by Kim Vogel Sawyer
When one of my critique partners was a little girl, her mother would bemoan, “If we aren’t careful, we’ll all end up at the poor farm.” She didn’t know what a poor farm was, but the thought of going there scared her and she hoped she wouldn’t have to go.
My mother tells the story of being instructed to drive my great-grandfather to the poor farm in Marion County when he ran out of money and my grandfather didn’t have room for him in his house. She said she’ll never forget him looking at her as they drove up and lane and asking, “Why’re you leaving me here?” It nearly broke her heart.
Although a lot of people have never heard of “poor farms,” they were once common across the nation. Various terms have been used to describe the “house for the poor,” and often the titles were unique to the part of the country where the house was located. For example, in New England, they were called “almshouses,” in Maryland “county home,” in Indiana “county asylum,” and throughout most of the middle Midwest they were known as “poor farms” or “county farms.” Owned and operated by local government, they provided a place of refuge for those who otherwise would be homeless. The residents were referred to as inmates--a word with a completely different connotation today!
In addition to state- or county-run homes, private institutions sometimes operated asylums for the elderly, poor, or orphaned. In Kansas, more than a dozen existed, including the Hygiene Home for Friendless Persons (opened in 1890 in Hillsboro), which was financially supported and run by the Mennonite Brethren Church. Many poor farms closed their doors during the years of World War II. The last poor farm in Kansas, the Ingleside Home in Topeka, operated until 1974, closing permanently on March 1 of that year.
Limestone barn near Cottonwoods Fall, Kansas
In June of 2011, two other historical writers and I traveled to the Cottonwood Falls area of Kansas for a little get-away. While driving through the countryside, we came upon a huge rock barn and couldn’t resist stopping to investigate. A sign indicated the barn was all that remained of what had once been the county poor farm. Through further exploration at a later time, I learned that the house had been destroyed by a fire in 1945. The information got my writer-thinker going: Who had lived here? What brought them to that place? Where did they go when the house was destroyed? Those questions collided with my previous knowledge of the Mennonite Church sponsoring poor farms in Kansas, and a story seed sprouted into full bloom.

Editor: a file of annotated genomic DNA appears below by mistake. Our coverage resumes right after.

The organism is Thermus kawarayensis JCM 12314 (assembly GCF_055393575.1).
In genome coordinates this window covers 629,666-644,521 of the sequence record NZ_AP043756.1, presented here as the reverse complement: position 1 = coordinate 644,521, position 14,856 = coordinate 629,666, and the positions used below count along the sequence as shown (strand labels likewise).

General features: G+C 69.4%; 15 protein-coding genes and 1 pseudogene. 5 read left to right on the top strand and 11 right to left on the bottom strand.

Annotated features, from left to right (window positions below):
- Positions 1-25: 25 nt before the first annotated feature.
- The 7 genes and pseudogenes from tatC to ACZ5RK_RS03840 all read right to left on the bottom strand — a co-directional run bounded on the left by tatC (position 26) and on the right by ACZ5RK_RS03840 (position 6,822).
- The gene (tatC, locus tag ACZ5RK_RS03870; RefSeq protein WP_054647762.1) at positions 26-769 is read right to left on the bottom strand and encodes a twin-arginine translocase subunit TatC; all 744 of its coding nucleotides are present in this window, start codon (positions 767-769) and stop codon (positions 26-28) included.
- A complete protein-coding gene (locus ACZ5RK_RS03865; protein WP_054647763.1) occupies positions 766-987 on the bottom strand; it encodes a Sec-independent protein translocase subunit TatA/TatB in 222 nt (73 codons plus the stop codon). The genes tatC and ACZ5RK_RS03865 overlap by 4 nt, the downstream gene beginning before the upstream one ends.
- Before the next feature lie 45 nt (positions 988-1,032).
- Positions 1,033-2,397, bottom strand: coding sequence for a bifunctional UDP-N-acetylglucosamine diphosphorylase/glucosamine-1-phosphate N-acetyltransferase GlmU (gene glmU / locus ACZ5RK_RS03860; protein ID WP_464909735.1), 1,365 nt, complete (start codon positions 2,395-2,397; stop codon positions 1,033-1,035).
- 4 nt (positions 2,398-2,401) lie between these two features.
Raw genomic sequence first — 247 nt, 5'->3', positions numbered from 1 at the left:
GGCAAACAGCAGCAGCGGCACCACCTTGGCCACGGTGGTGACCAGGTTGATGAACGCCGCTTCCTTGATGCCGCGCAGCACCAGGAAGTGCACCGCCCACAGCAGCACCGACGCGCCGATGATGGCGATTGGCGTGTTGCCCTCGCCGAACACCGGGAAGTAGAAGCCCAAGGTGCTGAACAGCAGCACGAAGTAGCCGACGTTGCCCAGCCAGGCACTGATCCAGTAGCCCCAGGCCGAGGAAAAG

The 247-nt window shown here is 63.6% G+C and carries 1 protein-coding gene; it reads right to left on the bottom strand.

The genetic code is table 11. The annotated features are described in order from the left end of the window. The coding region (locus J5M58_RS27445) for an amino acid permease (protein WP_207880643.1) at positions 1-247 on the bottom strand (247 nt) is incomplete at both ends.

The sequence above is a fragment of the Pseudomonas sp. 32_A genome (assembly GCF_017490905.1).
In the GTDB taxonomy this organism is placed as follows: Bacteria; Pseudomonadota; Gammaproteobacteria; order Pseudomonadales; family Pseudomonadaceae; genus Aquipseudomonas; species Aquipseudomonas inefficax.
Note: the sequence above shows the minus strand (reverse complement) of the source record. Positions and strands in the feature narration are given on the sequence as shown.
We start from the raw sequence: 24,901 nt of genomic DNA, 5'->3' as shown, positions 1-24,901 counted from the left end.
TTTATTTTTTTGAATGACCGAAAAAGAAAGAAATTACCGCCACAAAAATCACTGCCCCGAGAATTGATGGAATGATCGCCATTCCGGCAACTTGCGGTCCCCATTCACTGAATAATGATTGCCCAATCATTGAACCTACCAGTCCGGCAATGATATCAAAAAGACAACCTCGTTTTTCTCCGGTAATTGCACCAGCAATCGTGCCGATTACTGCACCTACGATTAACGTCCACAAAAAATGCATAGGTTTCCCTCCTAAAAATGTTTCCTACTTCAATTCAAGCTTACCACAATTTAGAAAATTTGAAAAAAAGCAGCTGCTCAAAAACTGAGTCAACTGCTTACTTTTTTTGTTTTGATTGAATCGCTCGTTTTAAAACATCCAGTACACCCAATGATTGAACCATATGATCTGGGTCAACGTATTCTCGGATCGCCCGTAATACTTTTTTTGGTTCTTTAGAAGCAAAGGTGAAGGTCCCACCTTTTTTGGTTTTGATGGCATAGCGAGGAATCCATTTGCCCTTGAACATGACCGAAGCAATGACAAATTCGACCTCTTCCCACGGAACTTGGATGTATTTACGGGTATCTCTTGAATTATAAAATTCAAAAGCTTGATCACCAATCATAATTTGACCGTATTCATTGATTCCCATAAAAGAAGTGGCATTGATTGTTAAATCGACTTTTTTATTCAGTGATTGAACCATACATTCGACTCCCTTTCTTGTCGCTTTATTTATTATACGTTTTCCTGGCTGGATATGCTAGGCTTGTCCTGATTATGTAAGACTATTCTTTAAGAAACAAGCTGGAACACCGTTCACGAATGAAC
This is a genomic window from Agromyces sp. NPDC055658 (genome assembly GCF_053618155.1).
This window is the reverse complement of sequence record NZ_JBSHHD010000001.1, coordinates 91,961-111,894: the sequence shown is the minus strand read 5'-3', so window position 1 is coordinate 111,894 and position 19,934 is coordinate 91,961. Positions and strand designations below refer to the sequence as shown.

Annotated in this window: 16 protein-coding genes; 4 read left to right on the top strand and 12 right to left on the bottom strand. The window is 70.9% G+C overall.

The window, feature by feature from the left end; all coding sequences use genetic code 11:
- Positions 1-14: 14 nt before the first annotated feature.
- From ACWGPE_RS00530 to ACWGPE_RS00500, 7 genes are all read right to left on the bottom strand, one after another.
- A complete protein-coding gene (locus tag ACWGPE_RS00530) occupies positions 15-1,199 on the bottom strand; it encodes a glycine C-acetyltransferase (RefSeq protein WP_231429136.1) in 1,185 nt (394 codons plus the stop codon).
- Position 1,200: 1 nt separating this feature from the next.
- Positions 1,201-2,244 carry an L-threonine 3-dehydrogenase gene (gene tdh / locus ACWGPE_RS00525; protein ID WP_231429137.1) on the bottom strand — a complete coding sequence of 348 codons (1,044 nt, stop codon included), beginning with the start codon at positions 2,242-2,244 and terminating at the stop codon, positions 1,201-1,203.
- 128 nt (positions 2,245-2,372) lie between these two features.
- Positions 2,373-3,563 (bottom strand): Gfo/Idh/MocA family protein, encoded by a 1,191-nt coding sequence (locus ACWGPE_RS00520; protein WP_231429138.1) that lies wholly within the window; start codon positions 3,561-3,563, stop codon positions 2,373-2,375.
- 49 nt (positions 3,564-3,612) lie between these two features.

|Historical sign--near Cottonwoods Fall, Kansas|
On September 17th, What Once Was Lost will find its way to bookstore shelves. Christina Willems was raised by missionary parents who taught her to serve, and she feels very accountable for the residents of the Brambleville Asylum for the Poor where she lives as manager. When a fire breaks out, leaving the house uninhabitable, she faces the difficult task of providing care for those who have come to depend upon her leadership. As Christina’s world crumbles around her, she will learn the true meaning of home and belonging.
Reading about the poor farms and learning some of the difficulties that brought people to those places of refuge made me very grateful not only for the home I have here on earth, but for the one waiting for me in heaven. That one will never be destroyed by a fire or flood or close its doors for lack of funding! The mansion waiting for me will be mine for eternity--a comforting thought.
If you’d like to learn more about poor farms in Kansas, please visit the Kansas Historical Society website (http://www.kshs.org/p/poor-farms-in-kansas-1855-1974-a-bibliography/13587)
May God bless you muchly as you journey with Him! ~Kim Vogel Sawyer
Highly acclaimed for her gentle stories of hope, Kim Vogel Sawyer is a bestselling author of thirty titles with more than a million copies of her books in print. A Kansas girl at heart, Kim enjoys writing stories set on the plains of her home state. She and her retired military husband operate a bed-and-breakfast inn with the help of their four feline companions and relish time with their three adults daughters and ten grandchildren. Learn more about Kim at: www.KimVogelSawyer.com.